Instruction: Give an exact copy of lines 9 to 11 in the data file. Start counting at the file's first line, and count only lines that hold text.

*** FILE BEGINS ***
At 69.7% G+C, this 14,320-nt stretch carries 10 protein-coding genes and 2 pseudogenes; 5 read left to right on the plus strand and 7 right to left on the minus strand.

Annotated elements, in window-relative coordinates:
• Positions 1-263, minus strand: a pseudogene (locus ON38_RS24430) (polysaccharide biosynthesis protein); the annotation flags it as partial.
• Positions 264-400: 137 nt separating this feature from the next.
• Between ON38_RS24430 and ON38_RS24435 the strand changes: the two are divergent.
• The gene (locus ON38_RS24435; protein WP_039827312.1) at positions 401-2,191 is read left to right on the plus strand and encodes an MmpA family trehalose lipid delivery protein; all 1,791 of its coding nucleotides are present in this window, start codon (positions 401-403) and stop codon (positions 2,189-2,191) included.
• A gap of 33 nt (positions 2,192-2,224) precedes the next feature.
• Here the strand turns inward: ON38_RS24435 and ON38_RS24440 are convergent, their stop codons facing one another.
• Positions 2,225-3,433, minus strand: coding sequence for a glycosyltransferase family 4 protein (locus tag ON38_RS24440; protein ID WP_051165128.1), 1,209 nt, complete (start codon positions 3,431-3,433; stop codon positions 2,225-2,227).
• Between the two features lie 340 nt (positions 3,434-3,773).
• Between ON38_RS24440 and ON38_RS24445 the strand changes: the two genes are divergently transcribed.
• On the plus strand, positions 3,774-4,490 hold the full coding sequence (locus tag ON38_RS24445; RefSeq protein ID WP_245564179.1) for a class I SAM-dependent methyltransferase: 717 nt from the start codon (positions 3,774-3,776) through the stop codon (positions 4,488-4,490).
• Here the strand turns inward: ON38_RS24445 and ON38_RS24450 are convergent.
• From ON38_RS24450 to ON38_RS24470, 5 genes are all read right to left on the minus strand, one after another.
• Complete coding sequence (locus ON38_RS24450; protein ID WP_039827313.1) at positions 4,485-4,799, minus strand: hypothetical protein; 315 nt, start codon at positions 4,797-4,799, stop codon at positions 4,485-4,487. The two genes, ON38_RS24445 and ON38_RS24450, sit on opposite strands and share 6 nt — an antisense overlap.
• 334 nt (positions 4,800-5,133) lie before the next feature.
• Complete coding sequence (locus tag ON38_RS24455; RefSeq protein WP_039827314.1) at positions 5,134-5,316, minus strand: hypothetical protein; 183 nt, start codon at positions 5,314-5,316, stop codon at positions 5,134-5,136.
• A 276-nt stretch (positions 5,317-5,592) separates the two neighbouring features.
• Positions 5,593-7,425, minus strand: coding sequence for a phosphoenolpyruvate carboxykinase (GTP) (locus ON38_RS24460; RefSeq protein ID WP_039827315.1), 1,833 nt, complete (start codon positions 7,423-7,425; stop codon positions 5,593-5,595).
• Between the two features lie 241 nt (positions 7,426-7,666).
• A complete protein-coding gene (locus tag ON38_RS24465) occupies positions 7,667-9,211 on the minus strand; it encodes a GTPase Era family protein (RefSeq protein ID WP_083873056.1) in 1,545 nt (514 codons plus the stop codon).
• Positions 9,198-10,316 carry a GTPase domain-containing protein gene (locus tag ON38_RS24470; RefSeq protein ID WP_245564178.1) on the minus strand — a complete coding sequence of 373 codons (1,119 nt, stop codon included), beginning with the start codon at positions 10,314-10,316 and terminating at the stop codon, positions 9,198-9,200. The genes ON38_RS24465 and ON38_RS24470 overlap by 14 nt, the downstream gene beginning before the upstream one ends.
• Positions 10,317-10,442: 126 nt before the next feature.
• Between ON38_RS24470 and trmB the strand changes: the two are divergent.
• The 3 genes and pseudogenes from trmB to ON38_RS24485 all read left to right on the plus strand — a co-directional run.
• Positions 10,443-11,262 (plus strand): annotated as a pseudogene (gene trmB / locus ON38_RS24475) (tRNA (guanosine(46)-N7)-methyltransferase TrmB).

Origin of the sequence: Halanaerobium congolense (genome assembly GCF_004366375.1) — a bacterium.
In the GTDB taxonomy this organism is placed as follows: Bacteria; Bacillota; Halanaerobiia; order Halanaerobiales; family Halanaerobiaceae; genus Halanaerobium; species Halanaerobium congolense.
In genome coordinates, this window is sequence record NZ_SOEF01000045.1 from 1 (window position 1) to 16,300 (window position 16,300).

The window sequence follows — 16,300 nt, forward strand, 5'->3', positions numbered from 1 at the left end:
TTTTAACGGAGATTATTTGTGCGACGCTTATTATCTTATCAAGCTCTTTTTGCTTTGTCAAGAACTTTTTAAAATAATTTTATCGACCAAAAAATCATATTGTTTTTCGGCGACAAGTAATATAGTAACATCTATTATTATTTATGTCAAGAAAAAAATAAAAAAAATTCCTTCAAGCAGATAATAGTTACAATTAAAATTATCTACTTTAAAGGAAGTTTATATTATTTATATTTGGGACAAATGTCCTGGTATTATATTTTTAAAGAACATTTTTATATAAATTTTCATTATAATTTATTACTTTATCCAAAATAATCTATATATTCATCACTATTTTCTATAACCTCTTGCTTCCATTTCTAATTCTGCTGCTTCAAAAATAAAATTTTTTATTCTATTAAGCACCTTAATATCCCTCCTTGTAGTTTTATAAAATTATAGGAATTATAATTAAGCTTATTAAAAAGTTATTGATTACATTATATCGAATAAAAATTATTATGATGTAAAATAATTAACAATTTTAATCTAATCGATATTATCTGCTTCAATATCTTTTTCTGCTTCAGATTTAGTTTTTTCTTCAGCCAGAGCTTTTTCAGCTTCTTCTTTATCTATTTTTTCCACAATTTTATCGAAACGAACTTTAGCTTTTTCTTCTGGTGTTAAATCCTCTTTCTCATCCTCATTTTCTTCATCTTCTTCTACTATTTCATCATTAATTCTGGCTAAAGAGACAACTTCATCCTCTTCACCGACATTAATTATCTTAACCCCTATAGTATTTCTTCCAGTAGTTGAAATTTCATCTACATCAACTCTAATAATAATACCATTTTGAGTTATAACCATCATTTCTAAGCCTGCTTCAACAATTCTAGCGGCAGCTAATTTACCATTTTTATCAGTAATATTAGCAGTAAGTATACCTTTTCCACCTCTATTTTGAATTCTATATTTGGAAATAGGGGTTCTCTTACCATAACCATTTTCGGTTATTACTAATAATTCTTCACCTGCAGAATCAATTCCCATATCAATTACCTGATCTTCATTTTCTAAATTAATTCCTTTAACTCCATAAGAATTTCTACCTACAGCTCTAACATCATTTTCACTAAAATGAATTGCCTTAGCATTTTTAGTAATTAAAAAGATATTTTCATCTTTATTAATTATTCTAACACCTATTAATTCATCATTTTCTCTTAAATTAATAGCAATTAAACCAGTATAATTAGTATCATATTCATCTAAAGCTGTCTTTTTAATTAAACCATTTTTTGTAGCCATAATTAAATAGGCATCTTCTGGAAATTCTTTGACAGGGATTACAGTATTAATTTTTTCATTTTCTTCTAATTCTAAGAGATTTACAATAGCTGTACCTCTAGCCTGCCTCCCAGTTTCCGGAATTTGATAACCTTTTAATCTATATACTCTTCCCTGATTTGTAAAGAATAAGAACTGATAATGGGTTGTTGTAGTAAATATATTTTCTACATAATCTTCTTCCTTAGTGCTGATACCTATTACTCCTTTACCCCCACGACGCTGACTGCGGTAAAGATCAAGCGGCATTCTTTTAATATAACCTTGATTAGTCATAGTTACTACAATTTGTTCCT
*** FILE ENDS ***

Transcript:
• Positions 2,225-3,433, minus strand: coding sequence for a glycosyltransferase family 4 protein (locus tag ON38_RS24440; protein ID WP_051165128.1), 1,209 nt, complete (start codon positions 3,431-3,433; stop codon positions 2,225-2,227).
• Between the two features lie 340 nt (positions 3,434-3,773).
• Between ON38_RS24440 and ON38_RS24445 the strand changes: the two genes are divergently transcribed.